a. providing a digital recording of a predetermined phrase in a predetermined foreign language, wherein the recording is capable of being played out loud to a student through the audio output device;
b. displaying a lesson in text on the display screen, the lesson corresponding to the predetermined phrase in the predetermined foreign language; and
c. providing instructions to the student to listen to the recording of the predetermined phrase output through the audio output device and to simultaneously read the text corresponding to the predetermined phrase on the display screen while simultaneously speaking out loud the predetermined phrase in the foreign language.
All the drills contained in the written version of the present method may also be implemented via the computer-aided system of the present invention.
In addition to the features mentioned above, objects and advantages of the present invention will be readily apparent upon a reading of the following description.
Novel features and advantages of the present invention, in addition to those mentioned above, will become apparent to those skilled in the art from a reading of the following detailed description in conjunction with the accompanying drawings wherein similar reference characters refer to similar parts and in which:
FIG. 1 is a sample lesson from a generic book or computer display according to the present invention.
FIG. 2 illustrates example of drill instructions according to the present invention.
FIG. 3 illustrates an excerpt from a pictorial context-type English-Russian dictionary according to the present invention.
FIG. 4 depicts a block diagram of one embodiment of a computer-aided implementation of the present invention.
FIG. 5 depicts a screen shot of the main page of one embodiment of the testing program of the present invention.
The preferred system herein described is not intended to be exhaustive or to limit the invention to the precise forms disclosed. They are chosen to describe and explain the principles of the invention, and the application of the method to practical uses, so that others skilled in the art may practice the invention.
The proposed practical method of foreign language acquisition is based on the following facts:
1.) An adult does not think in any particular language, she or he thinks in a code or image language acquired in the course of her or his own experience in childhood and enriched in adulthood. Said images are registered in the Wernicke center in the brain. The Wernicke center is directly connected to the Broca center in the brain—the language speech center; when an image is activated in the code language of our thoughts, the words in the native language appear automatically on the tip of our tongue thus creating the illusion that we think in the native language.
2.) An adult is usually unaware that in the native language we speak fluently because the speech is a subconscious process and the mechanism of speech in the native language and in a foreign language should be the same. That is why the most widespread method of foreign language acquisition—the translation method—contradicts our brain physiology and that is why it is notoriously inefficient.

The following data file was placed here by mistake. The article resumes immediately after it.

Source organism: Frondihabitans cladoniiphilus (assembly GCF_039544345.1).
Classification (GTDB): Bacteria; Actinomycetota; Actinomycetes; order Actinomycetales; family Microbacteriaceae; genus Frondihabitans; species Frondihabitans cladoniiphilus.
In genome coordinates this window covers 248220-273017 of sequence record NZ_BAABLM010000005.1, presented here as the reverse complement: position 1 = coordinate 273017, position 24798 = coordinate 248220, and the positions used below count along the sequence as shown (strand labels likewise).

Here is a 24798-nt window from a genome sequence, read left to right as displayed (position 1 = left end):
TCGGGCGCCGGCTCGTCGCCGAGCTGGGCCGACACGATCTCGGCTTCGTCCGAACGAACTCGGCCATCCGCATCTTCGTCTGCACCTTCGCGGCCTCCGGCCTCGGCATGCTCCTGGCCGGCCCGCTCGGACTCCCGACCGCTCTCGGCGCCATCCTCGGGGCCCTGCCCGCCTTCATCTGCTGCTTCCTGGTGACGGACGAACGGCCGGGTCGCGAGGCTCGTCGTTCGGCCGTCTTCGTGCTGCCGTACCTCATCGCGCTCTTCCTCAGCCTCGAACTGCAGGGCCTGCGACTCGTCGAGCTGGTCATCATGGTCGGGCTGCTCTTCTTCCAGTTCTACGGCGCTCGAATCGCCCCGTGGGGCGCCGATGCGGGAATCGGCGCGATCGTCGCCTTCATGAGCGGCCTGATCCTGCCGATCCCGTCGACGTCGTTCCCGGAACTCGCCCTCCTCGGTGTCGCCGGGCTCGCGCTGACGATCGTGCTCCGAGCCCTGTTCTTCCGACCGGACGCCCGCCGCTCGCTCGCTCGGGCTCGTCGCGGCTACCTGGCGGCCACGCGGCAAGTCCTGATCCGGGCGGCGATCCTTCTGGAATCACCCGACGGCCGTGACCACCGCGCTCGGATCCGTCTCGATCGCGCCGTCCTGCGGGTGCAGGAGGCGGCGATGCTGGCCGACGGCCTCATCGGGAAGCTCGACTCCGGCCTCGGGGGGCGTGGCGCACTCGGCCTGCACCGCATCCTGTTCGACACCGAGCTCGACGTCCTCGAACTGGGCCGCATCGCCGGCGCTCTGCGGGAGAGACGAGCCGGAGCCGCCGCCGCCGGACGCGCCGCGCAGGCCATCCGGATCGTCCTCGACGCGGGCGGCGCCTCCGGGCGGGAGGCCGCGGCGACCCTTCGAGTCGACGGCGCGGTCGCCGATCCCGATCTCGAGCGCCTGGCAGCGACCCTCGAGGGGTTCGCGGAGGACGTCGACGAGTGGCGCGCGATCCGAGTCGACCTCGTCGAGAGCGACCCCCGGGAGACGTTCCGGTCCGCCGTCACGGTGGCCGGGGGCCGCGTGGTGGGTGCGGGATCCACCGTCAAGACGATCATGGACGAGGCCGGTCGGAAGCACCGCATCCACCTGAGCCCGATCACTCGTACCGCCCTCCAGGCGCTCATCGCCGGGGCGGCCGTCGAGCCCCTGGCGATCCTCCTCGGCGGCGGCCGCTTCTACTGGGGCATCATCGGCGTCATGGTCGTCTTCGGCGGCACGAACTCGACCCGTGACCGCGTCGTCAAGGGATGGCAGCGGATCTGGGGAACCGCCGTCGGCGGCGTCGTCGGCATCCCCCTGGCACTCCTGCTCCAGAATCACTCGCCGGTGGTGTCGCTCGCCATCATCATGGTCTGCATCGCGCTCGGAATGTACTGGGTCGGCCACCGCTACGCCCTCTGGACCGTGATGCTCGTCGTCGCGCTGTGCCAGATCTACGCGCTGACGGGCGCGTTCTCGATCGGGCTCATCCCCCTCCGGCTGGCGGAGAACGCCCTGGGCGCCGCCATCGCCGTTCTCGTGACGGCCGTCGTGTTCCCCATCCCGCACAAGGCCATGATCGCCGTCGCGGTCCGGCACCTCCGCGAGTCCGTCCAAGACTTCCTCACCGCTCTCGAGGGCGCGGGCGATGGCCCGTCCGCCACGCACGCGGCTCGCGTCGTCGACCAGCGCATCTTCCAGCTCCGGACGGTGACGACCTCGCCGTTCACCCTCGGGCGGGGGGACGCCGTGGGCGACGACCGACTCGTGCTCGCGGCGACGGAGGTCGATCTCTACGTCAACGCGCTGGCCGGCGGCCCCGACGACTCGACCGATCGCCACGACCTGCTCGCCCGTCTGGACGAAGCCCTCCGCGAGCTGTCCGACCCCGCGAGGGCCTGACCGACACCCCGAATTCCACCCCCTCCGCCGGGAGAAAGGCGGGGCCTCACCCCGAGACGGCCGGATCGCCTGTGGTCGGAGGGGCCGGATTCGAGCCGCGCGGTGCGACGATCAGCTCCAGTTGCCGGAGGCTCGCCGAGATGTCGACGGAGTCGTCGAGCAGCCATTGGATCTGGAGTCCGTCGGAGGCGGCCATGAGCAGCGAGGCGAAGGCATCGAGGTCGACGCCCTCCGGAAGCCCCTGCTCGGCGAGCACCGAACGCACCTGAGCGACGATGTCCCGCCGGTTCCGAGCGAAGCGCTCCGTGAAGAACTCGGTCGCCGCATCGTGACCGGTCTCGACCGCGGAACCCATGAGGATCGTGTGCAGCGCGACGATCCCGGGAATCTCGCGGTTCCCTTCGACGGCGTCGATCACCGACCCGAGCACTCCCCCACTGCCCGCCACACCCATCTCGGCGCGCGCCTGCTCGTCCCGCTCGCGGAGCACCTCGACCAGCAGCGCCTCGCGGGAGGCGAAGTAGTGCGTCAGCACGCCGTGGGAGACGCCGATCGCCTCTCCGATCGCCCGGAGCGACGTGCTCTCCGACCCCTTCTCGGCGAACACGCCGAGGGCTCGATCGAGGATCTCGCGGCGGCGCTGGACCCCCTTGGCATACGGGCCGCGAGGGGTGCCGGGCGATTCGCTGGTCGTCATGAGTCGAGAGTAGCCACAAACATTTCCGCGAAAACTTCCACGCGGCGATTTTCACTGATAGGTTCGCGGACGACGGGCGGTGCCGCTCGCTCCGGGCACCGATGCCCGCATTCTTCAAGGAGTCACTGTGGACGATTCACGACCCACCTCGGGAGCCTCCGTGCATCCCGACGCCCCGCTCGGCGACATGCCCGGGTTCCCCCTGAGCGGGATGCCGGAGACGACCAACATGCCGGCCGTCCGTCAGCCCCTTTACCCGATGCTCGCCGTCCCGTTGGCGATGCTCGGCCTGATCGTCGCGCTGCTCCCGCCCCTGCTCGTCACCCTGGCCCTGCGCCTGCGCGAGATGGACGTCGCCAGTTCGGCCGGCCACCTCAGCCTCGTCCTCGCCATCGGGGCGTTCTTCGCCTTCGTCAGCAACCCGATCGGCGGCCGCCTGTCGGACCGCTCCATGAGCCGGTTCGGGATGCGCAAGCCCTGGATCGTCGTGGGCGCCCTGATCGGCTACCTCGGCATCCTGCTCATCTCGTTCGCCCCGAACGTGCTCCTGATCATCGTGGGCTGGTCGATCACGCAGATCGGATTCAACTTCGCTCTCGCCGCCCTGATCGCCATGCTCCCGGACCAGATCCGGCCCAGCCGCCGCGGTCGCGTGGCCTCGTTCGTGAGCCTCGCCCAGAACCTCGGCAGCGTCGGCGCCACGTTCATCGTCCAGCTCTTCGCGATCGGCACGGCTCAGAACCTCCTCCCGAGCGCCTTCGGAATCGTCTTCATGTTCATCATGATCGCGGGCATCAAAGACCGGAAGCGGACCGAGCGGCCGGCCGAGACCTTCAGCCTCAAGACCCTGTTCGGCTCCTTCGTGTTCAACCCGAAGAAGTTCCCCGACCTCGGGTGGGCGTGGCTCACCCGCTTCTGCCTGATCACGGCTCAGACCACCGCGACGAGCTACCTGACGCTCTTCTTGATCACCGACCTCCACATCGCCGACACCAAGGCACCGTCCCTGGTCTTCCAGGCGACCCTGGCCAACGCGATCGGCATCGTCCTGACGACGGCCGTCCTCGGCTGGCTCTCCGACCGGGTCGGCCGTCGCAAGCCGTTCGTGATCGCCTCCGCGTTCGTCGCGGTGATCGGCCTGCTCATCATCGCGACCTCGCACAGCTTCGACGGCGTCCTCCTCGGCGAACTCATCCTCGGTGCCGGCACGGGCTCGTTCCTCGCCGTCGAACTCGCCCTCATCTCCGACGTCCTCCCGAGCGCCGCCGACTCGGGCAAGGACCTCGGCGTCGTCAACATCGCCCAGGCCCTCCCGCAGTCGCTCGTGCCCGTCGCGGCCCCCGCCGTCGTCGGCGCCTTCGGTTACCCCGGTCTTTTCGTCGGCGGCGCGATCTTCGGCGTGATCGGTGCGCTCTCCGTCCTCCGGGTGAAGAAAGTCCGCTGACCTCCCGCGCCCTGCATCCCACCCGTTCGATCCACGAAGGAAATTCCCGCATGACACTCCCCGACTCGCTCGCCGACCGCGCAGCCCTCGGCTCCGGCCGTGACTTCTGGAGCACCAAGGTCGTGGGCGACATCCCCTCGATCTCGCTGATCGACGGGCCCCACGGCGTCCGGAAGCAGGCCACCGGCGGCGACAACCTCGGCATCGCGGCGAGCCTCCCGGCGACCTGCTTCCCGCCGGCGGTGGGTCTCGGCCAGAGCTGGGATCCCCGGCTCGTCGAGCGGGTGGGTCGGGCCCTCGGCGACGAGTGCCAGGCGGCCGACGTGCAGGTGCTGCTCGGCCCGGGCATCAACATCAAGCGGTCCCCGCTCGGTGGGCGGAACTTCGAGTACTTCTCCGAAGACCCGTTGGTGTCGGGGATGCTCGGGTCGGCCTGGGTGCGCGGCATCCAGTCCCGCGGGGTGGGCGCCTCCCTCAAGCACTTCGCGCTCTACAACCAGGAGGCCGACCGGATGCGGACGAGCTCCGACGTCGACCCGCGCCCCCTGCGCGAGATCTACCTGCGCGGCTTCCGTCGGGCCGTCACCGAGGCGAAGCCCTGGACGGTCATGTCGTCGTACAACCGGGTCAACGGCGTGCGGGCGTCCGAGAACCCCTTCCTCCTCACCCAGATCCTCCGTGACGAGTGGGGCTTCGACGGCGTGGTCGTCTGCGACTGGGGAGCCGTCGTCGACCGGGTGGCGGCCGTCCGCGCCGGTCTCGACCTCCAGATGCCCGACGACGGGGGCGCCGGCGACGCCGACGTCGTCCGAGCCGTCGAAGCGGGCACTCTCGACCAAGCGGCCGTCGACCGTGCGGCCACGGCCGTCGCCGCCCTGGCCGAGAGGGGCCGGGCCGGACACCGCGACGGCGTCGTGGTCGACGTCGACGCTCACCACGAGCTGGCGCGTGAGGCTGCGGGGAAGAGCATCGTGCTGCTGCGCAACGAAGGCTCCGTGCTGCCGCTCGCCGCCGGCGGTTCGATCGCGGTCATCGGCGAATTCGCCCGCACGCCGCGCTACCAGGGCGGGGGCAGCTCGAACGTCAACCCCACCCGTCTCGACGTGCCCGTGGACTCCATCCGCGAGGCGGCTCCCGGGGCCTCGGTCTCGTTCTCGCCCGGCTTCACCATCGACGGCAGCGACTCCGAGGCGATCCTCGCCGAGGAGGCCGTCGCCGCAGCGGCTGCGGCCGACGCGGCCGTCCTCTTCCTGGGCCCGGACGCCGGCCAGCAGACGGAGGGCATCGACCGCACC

3.) Bilingual information is stored in the short-term memory which has a characteristic feature: it keeps only that part of the information which is periodically used, while unused information is erased to free its limited storage capacity to temporarily store the current information.
Multiple “simultaneous” repetition of the text after the speaker (i.e., with a delay of one or two words) while using headphones and reading the text is the main training drill which helps an adult to form a new language speech center in the brain. To develop this habit an adult uses a Demo Kit containing an introduction and a few lessons from the generic text book in a student's native language. Practicing in the native language develops the habit of simultaneous repetition for easy transition to the one-language method using mainly the foreign language. The Demo Kit also contains a few introductory practice lessons in the predetermined foreign language to be learned. The repetition allows the student to say the foreign phrase easily without omissions and conscious effort to pronounce the text. An example of training drills according to the proposed method of the present invention for acquiring a foreign language is given below.
The purpose of the introductory drills is to kick the habit of subconscious translation and to restore in adults the capability to visualize the text of the lesson. After completing the introductory lessons and drills a student will have a rather limited vocabulary of about 150 words but most importantly he or she will be prepared to continue the foreign language acquisition by using the generic book of the present invention written exclusively in the foreign language of your choice.
The principles and operation of a method according to the present invention may be better understood with reference to the accompanying sample of a lesson and basic drills from the generic book given below (the introduction would explain the process of acquiring a foreign language according to the present invention and run the student through the drills in the student's native language so that the student becomes accustomed to the learning method). The sample of a lesson in FIG. 1 from the generic book is for students who want to learn the English language. FIG. 2 illustrates some of the drills of the present invention for each of the lessons (drills written in English). The typical drills to each lesson in the generic book are given below: